By default, GreenRADIUS uses the hardware clock to provide the system time.
The date command allows you to access and edit the system time relative to the current timezone:
~$ date Mon Jun 10 22:10:31 UTC 2019
The timezone can be changed using the timedatectl command:
sudo timedatectl set-timezone <timezone>
A complete list of timezone specifiers can be obtained by running:
sudo timedatectl list-timezones | less
Once the timezone has been correctly set, use these commands to edit the system date and time.
sudo timedatectl set-time YYYY-MM-DD
sudo timedatectl set-time HH:MM:SS
(Time synchronization may be enabled, which may prevent manually updating the date and time. This can be disabled with this command:
sudo timedatectl set-ntp 0. To re-enable time synchronization:
sudo timedatectl set-ntp 1.)
If the system clock is already set when the timezone is changed, setting the timezone adjusts the system clock to remain temporally consistent. For example, the UTC tiemzone is 7 hours ahead of PDT. Therefore if the system clock registers ‘08:15 UTC’ and then timezone is changed to PDT, the system will now display ‘01:15 PDT’, which is the equivalent time.
Setting the clock back in time often has disastrous consequences for long-running programs which depend on the clock always moving forward. This should be avoided whenever possible.
NTP (Network Time Protocol) is a TCP/IP protocol which allows you to synchronize the clocks of multiple servers to a single canonical source. NTP is designed to correct for network latency and ensure that all server clocks are synchronized and monotonic (they never move backwards while adjusting to synchronize with each other.) This document explains how to configure both the NTP server and client on your GreenRADIUS instances, providing greater consistency in timestamps and logging data.
In most configurations, one NTP server will be set up, with the rest of the servers synchronizing to its canonical clock. However, this document explains how to configure any topology of servers that is desired.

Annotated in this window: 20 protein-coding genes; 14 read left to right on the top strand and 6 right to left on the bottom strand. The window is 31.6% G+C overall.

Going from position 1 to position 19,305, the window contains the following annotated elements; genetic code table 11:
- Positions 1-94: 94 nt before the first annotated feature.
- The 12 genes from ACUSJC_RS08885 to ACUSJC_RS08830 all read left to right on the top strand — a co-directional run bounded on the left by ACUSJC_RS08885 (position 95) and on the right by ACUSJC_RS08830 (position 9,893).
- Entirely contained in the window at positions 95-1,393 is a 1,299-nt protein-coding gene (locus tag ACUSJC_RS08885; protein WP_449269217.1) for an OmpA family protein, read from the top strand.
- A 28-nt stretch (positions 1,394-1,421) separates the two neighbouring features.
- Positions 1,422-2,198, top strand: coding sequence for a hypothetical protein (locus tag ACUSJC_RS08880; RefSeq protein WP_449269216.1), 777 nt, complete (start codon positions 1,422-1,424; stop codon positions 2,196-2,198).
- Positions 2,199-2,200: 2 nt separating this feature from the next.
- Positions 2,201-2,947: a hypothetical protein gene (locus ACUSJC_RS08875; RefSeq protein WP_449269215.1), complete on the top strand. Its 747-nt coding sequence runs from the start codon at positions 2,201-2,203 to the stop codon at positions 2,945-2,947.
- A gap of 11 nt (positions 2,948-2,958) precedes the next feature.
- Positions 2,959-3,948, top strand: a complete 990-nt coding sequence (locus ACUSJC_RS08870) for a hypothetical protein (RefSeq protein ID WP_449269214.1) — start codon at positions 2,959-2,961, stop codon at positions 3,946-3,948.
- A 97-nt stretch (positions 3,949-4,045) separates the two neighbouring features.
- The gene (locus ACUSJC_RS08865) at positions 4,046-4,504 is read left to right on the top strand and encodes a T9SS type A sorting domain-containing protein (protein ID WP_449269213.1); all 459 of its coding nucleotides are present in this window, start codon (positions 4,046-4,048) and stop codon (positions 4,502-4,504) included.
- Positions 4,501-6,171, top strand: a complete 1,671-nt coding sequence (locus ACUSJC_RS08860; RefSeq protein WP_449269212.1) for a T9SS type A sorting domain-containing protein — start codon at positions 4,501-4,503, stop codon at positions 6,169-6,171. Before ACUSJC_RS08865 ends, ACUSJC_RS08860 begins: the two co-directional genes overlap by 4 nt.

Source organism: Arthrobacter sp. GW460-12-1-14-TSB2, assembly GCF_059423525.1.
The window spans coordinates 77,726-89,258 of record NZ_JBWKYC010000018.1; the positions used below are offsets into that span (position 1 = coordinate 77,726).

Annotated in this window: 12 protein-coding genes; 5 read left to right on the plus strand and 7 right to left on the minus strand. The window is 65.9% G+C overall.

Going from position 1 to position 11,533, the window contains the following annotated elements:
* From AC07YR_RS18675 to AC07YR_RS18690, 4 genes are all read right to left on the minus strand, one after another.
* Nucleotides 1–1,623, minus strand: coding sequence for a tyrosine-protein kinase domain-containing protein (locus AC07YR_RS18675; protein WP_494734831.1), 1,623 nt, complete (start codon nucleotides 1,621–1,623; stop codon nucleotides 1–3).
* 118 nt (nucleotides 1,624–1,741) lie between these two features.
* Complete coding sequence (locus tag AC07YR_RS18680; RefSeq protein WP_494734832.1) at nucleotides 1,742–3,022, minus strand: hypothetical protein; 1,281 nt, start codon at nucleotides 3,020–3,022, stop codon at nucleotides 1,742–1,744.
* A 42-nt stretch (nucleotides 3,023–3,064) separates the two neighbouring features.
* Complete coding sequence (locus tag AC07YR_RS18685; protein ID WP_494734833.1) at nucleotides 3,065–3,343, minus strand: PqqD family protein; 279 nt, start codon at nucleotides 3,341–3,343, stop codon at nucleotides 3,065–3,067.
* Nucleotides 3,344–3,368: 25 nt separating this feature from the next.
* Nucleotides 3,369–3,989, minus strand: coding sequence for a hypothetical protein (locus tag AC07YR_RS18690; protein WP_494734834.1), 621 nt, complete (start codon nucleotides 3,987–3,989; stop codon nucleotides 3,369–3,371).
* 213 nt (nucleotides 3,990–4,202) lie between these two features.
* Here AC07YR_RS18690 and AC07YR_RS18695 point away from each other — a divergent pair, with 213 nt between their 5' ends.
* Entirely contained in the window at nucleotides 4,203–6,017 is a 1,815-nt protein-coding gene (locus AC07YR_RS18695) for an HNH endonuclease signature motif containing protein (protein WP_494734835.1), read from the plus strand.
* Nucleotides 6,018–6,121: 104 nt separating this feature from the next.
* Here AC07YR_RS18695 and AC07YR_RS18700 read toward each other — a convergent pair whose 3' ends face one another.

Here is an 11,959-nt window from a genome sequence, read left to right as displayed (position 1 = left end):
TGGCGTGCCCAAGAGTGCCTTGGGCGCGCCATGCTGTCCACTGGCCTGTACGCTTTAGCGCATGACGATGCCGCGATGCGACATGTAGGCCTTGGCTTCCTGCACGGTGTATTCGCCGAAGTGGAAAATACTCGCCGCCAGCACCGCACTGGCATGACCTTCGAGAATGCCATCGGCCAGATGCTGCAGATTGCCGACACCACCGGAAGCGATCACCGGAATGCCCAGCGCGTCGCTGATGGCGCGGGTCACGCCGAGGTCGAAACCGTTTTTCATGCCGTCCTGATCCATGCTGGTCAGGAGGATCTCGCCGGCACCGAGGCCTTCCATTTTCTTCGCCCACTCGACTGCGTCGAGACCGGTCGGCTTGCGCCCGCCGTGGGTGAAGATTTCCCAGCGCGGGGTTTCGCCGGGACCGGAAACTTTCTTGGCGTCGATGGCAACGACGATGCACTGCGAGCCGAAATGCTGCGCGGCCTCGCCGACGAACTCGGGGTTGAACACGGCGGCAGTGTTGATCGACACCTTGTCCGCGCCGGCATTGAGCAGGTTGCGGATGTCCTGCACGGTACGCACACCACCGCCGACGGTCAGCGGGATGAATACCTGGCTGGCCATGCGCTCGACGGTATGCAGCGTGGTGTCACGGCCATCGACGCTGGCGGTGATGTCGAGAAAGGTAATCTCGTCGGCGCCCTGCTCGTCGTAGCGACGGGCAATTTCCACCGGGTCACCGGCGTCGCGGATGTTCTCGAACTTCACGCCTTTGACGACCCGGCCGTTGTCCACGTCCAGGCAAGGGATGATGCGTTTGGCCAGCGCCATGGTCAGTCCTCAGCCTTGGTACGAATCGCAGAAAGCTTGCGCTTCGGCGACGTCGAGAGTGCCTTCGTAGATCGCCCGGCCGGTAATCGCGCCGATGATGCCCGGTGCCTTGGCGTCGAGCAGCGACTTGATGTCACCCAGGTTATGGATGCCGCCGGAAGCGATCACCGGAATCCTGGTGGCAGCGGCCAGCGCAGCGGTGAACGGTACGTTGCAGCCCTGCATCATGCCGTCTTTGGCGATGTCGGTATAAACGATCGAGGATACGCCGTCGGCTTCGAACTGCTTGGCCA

GreenRADIUS comes installed with NTP client software by default in GreenRADIUS version 220.127.116.11 or later. The command
ntpq -p will display the list of sources which the GreenRADIUS instance is synchronizing its time to. You can edit these sources in the
/etc/ntp.conf file. Each
line beginning with the pool directive indicates a pool of NTP servers:
pool ntp.ubuntu.com iburst maxsources 4 pool 0.ubuntu.pool.ntp.org iburst maxsources 1 pool 1.ubuntu.pool.ntp.org iburst maxsources 1 pool 2.ubuntu.pool.ntp.org iburst maxsources 2
You can add additional servers by adding a line to the file:
server mytimeserver.s iburst
Note that the NTP client daemon only allows accesses to domain-name-defined servers, not IP addresses. To work around this problem for NTP servers that do not have an assigned domain name, simply add the IP address followed by the desired domain name to your /etc/hosts file:
Changing /etc/hosts takes effect immediately when the file is saved; however, after any changes to /etc/ntp.conf you will need to restart the NTP service:
sudo systemctl restart ntp
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